Apologia pro Marcel Lefebvre

Appendix II

Part I

Robert Grosseteste: Pillar of the Papacy

The Redemptorist Christian Encounter is one of the most widely read Sunday bulletins circulating in Britain. Its issue of 11 May 1975 contained a short account of the life of Robert Grosseteste, Bishop of Lincoln, who was born in 1175, or thereabouts, and died in 1253. The fact that 1975 may mark the eight centenary of his birth could account for the article.

It is a matter for regret that the few brief details given in the bulletin will be all that most of its readers will ever learn of Bishop Grosseteste; most Catholics will not know this much and the majority would not even recognize his name. This is a pity as Robert Grosseteste is quite possibly the greatest Catholic the English Church has yet produced, not excluding St. John Fisher, St. Thomas More, or Cardinal Newman. He is also one of England's truly outstanding scholars, famous throughout the world for his learning and intellect.

Among the details given in Christian Encounter is the fact that as well as being a great scholar and a great reformer, Robert Grosseteste "might have been canonized if he hadn't opposed the papacy in matter of Church practice.” This, then, is the explanation of his neglect among English Catholics - he did not simply oppose the Pope but refused to obey a papal command. "I disobey, I contradict, I rebel,” was his answer to an order from the Pope which had been phrased carefully to exclude any legal loophole which might provide an excuse not to comply. As every theologian is aware, it is possible for a pope to fall into error and it is a matter of free debate among theologians as to what, if any, action could be taken in such case. What is interesting in the case of Robert Grosseteste is that heresy was not involved. He was not claiming to defend Catholic doctrine, but refusing to implement a practical directive from the Pope which he considered harmful to the Church. The first and natural reaction of the Catholic reader will be to say: "Then he must have been wrong." When the facts have been presented it would be surprising to find even one who would not say without any hesitation: "He was certainly right."

Robert Grosseteste was born in very humble circumstances in the village of Stow in Suffolk. He has been described as "a man of universal genius" by one of England's outstanding modern historians, Sir Maurice Powicke, formerly Regius Professor of Modern History in the University of Oxford.1 As a student he was considered a prodigy of remarkable efficiency in the liberal arts and of wide learning and dexterity in legal and medical matters. He was one of the first chancellors of Oxford University and, according to Professor Powicke, perhaps "the greatest of her sons" - a truly staggering tribute when the list of those sons is considered. Had he not been a churchman he would still have a world reputation as a natural scientist, a man with a truly scientific mind at whose clear-headedness and insight contemporary historians of science are bound to marvel. He knew Greek and Hebrew, was an outstanding student of the Greek Fathers, and was responsible for many translations and commentaries including the first complete Latin version of Aristotle's Ethics. Notes in his handwriting demonstrate his familiarity with such authors as Boethius, Cicero, Horace, Seneca, Ptolemy, and the Christian poets.2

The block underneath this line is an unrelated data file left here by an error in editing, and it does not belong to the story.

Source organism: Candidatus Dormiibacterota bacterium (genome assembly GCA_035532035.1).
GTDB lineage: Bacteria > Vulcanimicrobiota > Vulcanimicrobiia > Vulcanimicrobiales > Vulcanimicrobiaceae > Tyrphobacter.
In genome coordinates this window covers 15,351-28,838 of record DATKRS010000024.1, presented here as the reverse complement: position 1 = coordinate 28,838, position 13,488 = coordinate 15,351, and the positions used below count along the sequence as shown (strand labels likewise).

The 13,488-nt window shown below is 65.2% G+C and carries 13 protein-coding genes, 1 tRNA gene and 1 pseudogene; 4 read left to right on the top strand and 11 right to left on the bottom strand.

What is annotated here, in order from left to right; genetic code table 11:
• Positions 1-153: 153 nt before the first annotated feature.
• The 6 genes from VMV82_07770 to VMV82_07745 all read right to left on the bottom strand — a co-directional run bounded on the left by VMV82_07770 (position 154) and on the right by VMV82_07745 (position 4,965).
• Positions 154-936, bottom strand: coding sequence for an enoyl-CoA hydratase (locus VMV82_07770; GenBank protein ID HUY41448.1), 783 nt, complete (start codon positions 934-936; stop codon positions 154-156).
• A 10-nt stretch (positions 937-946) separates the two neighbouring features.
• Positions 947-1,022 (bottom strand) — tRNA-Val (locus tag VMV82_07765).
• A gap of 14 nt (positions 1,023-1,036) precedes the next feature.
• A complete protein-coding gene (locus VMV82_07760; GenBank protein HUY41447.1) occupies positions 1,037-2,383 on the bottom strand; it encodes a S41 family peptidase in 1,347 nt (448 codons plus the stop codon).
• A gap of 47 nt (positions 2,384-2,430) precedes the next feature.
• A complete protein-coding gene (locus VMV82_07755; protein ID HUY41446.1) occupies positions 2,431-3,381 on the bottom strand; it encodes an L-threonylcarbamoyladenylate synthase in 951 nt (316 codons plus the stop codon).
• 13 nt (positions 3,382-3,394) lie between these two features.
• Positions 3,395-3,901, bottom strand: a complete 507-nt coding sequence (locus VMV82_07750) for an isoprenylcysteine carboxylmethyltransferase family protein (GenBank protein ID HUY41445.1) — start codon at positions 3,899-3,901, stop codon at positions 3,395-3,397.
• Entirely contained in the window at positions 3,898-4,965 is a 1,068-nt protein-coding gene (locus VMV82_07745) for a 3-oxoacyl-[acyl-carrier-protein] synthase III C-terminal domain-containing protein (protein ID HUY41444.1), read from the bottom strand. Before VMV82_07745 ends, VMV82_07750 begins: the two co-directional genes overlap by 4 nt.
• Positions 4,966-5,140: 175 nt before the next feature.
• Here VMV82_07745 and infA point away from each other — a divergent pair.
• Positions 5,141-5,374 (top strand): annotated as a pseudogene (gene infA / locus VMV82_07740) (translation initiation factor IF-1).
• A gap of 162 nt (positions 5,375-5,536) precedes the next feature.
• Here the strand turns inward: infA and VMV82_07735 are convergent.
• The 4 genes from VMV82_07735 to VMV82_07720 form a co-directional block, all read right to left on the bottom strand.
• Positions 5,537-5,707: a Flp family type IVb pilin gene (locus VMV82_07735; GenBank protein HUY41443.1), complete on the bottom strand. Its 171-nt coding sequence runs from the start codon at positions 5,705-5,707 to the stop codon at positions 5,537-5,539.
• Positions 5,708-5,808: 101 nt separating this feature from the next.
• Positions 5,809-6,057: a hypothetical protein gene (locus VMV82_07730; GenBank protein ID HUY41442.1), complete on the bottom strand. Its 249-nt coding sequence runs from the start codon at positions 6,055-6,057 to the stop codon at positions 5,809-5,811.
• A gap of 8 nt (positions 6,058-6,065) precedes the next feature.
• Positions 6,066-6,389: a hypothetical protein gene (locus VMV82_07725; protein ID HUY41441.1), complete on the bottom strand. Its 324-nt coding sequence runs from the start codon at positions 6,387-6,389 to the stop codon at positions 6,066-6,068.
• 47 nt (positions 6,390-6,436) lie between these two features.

Bishop Grosseteste was also a great biblical scholar, "an unwearied student of the Scriptures," in the words of a contemporary who disagreed with him profoundly on some issues.3 He had a most exalted view of the Bible and considered it to be the basis, the primary source for the spiritual formation of the clergy and their preaching and teaching. "All pastors after reciting the offices in Church," he ordered, "are to give themselves diligently to prayer and reading Holy Scripture, that by understanding of the Scripture they may give satisfaction to any who demand a reason concerning hope and faith. They should be so versed in the teaching of Scripture that by reading of it their prayer may be nourished, as it were, by daily food."4